We hope you enjoy our 'Dying To Know Day' inspired Q & A with Amy Porter a Sydney based Funeral Director. Don't let the fact that there are actually 13 questions stop you :-).
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What is your work and why do you do it?
I am a Funeral Director/Embalming Student. My work consists of many roles around the immediate death of a person, including making funeral arrangements with the family of the deceased, involving booking cemeteries and crematoriums, clergy persons and floral arrangements. Most of the time however I am behind the scenes in a more hands on role doing things like transferring the deceased from home, nursing homes, hospitals or the coroner to the funeral home, trimming coffins, cutting name plates, providing essential mortuary care, staffing funerals and viewings, assisting families in dressing their loved ones and driving hearses and mourning cars. As an embalming student I am learning the art of preserving the human body. Once I am qualified I will be able to preserved deceased people for many purposes, one of which would be to allow the body to be taken back home until the funeral.
The reason that I do this work is because I love helping people. I am working with families everyday who are going through potentially one of the hardest things they will ever have to deal with in their life. It’s through my work that I can take a load off their shoulders in handling the funeral arrangements, allowing them the essential time needed with their loved one to say goodbye, and respectfully caring for their loved one and restoring them to a state that they can be viewed by their family leaving a positive last image of the deceased. I can make a huge difference and bring peace of mind at such a difficult time, and being able to do that feels very special. To have a bereaved family member say to me ‘Thank you for everything you have done. You have made a time like this a little bit easier.’ That’s why I do my job. I find it very rewarding, and I love it.
What is your most memorable experience of this work?
So many experiences come to mind, but one very recently really sticks out. I was driving the first mourning car behind the hearse on our way to the cemetery for a well respected aboriginal woman. On our way we did a lap around ‘the block’ at Redfern. It was freezing cold and raining at the time as we snaked through the small streets, but as we rounded a corner at the top of the block we could see a single skinny lady standing as a silhouette with one hand on her heart, and the other with her fist straight up in the air doing the ‘power to the people’ symbol. As we approached she signaled the hearse driver to stop, walked up to the glass window where the coffin lay, placed both hands on the glass and kissed it, then (still in the rain) resumed her stance on the corner as the rest of the cortege went past. It sounds so simple, but in the moment it was a very powerful scene and unlike anything I had seen before. It was touching.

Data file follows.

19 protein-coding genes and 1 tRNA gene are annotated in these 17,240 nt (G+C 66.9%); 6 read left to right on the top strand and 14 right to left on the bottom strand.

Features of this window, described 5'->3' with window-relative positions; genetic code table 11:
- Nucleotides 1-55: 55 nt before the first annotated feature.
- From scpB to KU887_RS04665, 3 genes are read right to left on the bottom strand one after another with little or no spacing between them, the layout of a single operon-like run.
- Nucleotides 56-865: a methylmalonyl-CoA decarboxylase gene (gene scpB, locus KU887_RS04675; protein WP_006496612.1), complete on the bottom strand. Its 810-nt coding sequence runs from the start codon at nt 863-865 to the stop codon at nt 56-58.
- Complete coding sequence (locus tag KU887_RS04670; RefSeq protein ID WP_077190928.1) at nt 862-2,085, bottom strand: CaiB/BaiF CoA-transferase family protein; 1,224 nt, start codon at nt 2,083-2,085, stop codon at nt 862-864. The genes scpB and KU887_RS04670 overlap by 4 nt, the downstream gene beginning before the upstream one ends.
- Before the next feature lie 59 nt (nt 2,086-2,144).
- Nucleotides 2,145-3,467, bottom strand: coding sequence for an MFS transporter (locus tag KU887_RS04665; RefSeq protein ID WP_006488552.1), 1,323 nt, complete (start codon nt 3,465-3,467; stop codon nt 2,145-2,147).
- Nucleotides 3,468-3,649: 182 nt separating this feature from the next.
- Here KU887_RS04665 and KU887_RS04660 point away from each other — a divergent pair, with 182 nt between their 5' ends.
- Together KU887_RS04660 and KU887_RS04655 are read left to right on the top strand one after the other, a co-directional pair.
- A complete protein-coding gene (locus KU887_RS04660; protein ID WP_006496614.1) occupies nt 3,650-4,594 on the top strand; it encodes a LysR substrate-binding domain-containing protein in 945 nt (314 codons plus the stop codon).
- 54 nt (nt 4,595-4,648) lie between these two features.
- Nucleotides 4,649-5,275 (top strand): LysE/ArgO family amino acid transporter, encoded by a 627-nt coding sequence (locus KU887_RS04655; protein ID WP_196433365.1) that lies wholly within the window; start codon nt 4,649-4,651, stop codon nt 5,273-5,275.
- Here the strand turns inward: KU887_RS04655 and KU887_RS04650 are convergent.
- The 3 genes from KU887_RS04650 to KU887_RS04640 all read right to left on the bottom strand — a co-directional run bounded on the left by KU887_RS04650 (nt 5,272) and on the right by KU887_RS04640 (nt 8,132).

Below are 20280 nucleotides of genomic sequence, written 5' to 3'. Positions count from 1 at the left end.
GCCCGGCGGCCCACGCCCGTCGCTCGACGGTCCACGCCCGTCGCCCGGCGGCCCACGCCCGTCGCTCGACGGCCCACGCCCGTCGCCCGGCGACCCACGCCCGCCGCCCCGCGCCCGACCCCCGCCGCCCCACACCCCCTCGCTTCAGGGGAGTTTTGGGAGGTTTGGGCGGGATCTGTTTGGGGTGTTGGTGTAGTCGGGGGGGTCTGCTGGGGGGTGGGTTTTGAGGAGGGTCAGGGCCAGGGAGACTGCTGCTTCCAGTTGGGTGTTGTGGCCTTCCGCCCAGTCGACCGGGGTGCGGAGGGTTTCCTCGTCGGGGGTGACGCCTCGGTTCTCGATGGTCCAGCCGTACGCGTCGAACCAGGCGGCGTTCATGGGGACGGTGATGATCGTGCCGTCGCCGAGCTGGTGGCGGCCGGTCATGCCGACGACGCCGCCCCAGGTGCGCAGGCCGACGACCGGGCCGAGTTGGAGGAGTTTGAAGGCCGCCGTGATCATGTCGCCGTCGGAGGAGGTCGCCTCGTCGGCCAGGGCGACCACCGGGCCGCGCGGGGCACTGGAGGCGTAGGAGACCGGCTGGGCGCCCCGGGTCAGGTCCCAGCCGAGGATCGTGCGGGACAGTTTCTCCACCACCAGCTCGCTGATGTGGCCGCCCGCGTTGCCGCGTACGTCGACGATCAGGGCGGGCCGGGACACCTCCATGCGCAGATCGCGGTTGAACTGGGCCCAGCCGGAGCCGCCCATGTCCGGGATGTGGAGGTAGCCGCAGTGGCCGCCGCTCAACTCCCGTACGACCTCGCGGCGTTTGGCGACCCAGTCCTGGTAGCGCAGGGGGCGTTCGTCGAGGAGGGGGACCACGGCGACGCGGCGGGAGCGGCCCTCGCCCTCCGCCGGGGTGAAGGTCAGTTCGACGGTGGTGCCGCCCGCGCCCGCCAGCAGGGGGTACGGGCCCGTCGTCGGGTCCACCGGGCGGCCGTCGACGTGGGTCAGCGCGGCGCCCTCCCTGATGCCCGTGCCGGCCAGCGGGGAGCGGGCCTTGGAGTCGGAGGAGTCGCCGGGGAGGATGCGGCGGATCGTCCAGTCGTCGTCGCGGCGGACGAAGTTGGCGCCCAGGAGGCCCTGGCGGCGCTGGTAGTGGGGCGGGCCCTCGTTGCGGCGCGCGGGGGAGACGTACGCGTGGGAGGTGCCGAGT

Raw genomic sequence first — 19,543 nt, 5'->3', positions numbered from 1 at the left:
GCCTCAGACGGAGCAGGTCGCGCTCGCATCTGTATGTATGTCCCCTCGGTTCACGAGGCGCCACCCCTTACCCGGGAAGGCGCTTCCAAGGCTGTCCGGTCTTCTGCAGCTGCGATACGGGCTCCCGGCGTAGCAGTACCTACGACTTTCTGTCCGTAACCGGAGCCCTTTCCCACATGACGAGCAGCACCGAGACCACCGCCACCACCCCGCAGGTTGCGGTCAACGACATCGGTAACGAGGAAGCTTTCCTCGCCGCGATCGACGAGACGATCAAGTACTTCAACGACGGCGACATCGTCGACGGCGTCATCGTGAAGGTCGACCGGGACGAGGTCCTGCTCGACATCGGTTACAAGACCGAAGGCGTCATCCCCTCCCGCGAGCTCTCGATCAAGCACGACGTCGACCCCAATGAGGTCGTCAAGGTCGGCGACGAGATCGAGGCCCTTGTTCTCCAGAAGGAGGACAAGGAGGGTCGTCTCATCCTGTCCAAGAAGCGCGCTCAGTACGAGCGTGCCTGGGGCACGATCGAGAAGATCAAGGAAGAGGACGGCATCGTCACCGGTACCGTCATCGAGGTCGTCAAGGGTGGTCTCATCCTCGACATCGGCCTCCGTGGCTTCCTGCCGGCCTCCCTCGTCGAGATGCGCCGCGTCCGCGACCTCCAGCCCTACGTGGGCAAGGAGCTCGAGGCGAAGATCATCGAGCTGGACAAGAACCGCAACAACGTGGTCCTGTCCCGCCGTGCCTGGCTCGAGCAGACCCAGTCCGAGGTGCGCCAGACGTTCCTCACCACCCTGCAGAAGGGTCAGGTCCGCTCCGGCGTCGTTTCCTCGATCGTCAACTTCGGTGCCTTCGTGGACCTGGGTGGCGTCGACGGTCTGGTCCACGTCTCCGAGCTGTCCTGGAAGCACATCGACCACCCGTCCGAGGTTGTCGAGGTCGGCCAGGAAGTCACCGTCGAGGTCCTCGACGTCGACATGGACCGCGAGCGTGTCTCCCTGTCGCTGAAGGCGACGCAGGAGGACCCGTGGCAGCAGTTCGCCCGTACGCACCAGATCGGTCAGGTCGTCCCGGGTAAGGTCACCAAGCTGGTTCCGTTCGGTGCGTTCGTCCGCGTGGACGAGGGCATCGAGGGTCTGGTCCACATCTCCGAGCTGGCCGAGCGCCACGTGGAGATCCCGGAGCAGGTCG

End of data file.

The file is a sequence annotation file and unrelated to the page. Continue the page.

Do you have any tips on how someone could develop their personal relationship with their mortality/death/dying?
Attend more funerals. This is something that’s hard to do if you haven’t had much loss in your life but attending funerals with work has really opened my eyes to the things that really matter, what I want to do before I die and reminded me most of all that no-one ever knows which day is their last. I now live my life differently because of those realisations.
As a more realistic and achievable exercise you could just talk to your family and friends about your death. Discuss what you expect, what you want at your funeral, even create a bucket list. It’s a good way to become comfortable with the idea and grow as a result. And please, talk to your children about death. They will have such a better attitude about death if they learn about it from a young age in a matter of fact way. I am a strong advocate for involving children in the funeral process and educating them about death before they have to deal with it for the first time as the thing that took their loved one away be it a family member, friend or family pet.
What are you Dying to Know?
I’m dying to know how many people would like to keep their late loved ones at home for longer before being taken to the funeral home, or how many people would like their late loved ones back home before the funeral.
If you could re-write/redesign/redevelop an aspect of the Australian way of death what would it be?
My dream Australian way of death would one of total acceptance of death. Us Aussies have become very good at pretending someone didn’t die. I would like to see more of us coming in to wash and dress their loved ones, have proper viewings, and even take their recently departed family member back home for a night or two so that all family and friends have a chance to say goodbye in a comfortable and familiar environment.
Cremation, Aquamation, promession, natural burial or….? How do you want your body disposed of after death?
My family have always been cremated, but since attending so many burials at work I’ve decided that I like it. It’s very dramatic and final watching the coffin get lowered into the grave, and then having a permanent gravestone in place so that my name, and hopefully a snippet of my story can be gazed upon by people passing bye. I love walking through cemeteries and looking at all the graves, and I’d really love for my grave to be one that strangers stop at and wonder about the person who is buried there.
What’s the best funeral you’ve ever been to, and why?